Learn how you learn best.

I really enjoy reading a good book, espionage / adventure being my favourite genre. Reading a text book is a very different matter.  I find reading a text book or instruction manual laborious, akin to walking through thick sticky mud.  Give me a video, or a demonstration instead and I’m away.  

If we can understand how we learn most effectively, we can structure our learning to suit our own strengths.  Studies have shown that there are four main categories of learning preferences; 

Visual: depicting information in graphs, flow charts, mind maps, pictures etc

Auditory: spoken information

Read/Write: written information

Kinaesthetic: information through experience or practice

There’s a quick VARK test available online to establish your preferred learning style, however, don’t be surprised if your score shows you to be multi modal; this means you have more than one preference.

My VARK score reveals my learning preference to be both visual and auditory which I have to agree is spot on.  In fact when I first began teaching I taught in the way I learn, limiting my approach to talking (auditory) about my powerpoint slides (visual).  I soon realised this approach left a lot to be desired.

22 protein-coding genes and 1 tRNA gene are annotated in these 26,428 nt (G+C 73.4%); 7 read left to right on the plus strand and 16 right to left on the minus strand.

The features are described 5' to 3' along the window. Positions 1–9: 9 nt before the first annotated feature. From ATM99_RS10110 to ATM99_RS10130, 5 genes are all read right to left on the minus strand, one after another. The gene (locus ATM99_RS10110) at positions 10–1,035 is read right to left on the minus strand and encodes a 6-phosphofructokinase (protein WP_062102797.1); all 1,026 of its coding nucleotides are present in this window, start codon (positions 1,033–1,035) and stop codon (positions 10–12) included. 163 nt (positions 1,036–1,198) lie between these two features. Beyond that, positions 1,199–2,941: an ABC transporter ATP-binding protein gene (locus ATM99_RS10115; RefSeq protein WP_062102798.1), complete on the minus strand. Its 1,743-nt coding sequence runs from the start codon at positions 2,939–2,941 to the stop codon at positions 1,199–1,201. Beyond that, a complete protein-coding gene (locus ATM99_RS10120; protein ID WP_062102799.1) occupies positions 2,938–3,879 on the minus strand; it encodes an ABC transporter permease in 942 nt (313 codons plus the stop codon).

A big problem arises when a teacher with a singular approach is unable to adapt to a student who has a different learning preference, leaving the learner feeling frustrated at best and ‘stupid’ at worst.  This scenario is all too common within driver training.

In order to counter this, until I get to know my pupils learning preference, I offer options on how a subject might be dealt with;  would you like me to show you some diagrams / pictures, give a full talk through, would you like me to demonstrate, would you prefer to just have a go?  Let’s face it, the pupil knows themselves better than anyone else, so they should dictate how they’re taught (there are many traditional instructors who would disagree).

So, give the VARK questionnaire a go and see how well it matches your own perception of your preferred learning style.